New Report Focuses on Line of Duty Deaths and Officer Safety

Making it Safer

The National Law Enforcement Officers Memorial Fund, in partnership with the United States Department of Justice’s Office of Community Policing Services (COPS), has released, Making it Safer: An Analysis of U.S. Law Enforcement Fatalities Between 2010-2016, a report which contains data driven analysis of line of duty deaths across an array of circumstances.

The primary purpose of this report is to provide an in-depth analysis of the types of calls for police service which resulted in a law enforcement fatality, identify any emerging patterns or trends and offer recommendations which will reduce future fatalities. Spanning from 2010 to 2016, Making it Safer provides statistical and tactical data relating to the circumstances of these line of duty deaths. The researchers found that “Domestic Disturbance” calls continue to present the most danger to officers summoned to investigate complaints. The analysis of these encounters can help policymakers and practitioners identify opportunities to improve officer safety, as it contains real case studies which can serve as good examples of situational opportunities.

Similarly, the report addresses instances where officers were killed when they took independent action to address violations of the law or to investigate suspicious circumstances. The research into “Self-initiated Activity” highlighted that traffic stops posed the greatest danger to officers who are actively enforcing laws. The report offers recommendations on how officers can learn from the case studies provided and handle such calls in a safer manner.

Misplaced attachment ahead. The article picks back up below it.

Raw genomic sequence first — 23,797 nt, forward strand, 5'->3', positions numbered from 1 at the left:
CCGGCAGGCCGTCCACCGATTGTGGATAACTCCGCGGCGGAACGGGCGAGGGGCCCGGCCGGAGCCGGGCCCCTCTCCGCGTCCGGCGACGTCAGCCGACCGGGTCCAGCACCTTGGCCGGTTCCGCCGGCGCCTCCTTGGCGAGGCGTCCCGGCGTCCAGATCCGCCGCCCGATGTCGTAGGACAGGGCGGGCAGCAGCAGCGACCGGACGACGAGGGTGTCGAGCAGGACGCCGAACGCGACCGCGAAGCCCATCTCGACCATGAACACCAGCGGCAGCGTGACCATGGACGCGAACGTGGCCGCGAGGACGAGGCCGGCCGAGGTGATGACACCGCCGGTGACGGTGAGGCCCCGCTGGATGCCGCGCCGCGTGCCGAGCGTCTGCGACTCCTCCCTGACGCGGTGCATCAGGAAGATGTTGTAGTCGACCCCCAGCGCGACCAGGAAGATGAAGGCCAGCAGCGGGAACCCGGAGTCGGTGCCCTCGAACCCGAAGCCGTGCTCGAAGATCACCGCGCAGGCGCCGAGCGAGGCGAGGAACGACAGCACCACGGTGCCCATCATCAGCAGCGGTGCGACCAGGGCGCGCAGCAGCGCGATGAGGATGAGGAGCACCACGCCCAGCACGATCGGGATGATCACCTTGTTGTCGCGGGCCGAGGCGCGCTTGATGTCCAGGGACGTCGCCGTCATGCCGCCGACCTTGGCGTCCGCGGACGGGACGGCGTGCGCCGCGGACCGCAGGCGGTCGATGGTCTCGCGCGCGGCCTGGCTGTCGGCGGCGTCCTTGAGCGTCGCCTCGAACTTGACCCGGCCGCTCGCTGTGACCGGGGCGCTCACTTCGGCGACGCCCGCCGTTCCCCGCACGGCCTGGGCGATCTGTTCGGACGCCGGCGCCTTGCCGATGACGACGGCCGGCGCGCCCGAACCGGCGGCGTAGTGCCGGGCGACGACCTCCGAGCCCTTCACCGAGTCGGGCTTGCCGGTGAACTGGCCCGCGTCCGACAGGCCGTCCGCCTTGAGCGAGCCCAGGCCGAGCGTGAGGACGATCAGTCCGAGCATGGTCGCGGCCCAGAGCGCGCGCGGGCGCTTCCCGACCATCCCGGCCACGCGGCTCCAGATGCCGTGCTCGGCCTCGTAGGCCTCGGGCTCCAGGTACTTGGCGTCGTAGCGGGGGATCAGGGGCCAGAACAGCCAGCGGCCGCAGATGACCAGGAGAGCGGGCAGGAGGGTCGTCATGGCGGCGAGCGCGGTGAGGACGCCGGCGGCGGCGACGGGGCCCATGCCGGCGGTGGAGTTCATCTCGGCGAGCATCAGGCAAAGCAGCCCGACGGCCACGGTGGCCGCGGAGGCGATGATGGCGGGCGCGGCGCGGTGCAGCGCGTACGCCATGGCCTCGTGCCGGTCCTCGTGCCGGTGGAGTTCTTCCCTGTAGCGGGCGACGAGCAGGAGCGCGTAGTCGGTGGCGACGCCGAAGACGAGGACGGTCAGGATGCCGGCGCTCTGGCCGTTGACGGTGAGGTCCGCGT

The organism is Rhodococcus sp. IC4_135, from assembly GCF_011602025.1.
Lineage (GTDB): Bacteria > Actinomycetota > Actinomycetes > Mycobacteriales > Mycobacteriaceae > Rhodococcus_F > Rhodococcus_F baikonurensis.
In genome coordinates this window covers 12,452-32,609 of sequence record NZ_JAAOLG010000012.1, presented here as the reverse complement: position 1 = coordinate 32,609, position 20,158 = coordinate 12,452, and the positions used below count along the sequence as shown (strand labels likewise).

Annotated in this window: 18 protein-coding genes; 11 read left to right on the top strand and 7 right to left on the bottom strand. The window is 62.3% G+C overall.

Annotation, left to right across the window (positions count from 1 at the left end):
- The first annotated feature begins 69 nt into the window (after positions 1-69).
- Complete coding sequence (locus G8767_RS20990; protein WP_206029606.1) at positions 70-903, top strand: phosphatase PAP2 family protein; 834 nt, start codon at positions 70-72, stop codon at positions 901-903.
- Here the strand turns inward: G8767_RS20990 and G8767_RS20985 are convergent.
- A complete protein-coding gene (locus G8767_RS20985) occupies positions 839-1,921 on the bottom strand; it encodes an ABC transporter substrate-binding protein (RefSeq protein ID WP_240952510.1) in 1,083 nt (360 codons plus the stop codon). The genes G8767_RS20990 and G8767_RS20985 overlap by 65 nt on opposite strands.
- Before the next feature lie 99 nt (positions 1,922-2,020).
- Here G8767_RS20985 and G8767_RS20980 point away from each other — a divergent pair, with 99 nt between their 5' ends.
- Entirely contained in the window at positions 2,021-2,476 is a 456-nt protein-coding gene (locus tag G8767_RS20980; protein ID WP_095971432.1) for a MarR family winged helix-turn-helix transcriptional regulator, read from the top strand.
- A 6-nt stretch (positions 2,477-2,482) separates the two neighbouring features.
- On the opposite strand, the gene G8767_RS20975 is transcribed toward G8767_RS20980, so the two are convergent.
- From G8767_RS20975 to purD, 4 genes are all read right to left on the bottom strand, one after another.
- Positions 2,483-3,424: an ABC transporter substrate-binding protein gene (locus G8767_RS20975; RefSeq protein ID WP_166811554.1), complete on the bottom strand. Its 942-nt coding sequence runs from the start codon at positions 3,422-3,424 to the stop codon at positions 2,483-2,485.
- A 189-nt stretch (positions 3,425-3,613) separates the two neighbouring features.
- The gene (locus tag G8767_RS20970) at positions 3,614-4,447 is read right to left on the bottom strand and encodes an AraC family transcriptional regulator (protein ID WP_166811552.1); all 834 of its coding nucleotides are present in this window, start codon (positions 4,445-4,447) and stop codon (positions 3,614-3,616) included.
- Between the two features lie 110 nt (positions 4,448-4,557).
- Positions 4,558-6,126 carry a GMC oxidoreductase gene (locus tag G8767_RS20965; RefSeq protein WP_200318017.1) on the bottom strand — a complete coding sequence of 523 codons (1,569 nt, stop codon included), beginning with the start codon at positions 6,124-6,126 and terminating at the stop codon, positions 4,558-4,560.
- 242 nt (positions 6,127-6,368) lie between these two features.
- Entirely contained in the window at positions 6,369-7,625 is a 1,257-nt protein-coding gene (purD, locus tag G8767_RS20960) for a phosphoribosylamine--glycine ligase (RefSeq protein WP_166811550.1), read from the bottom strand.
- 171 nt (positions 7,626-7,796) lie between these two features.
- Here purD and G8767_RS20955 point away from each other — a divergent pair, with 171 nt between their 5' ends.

In a third segment of the report, the researchers conducted an analysis of cases the Memorial Fund deemed to be shooting ambushes of officers during the 2010-2016 period. This analysis provides insight into the number of cases which occurred while detailing the circumstances in which officers were fatally assaulted. The report found that more than 20 percent of officers who were killed in ambush attacks were shot while seated in their patrol cars.

Making it Safer also includes a review of the use of body armor by officers involved in a specific series of fatal incidents, as well as the use of seat belts in fatal automobile crashes over the same period. The report reveals that in one year, 52 percent of officers killed in automobile crashes were not wearing their seat belt.

Additionally, the researchers used the Memorial Fund’s extensive database of line of duty deaths dating back to 1791 to review “Police-on-Police” shootings and put them into historical context. Although the frequency and number of these cases has diminished, these tragedies continue to occur and are largely preventable. Many of the cases examined involved an officer inadvertently shooting a fellow officer as they struggled with a suspect, an officer unintentionally striking a fellow officer with his firearm, or officers engaged in a shootout with an armed suspect, but mistakenly shooting a fellow officer during the commotion.

The eye-opening statistics and poignant case studies, along with easy to understand informational graphics, will help law enforcement agencies across the country work to make it safer for those who serve. The report can be found at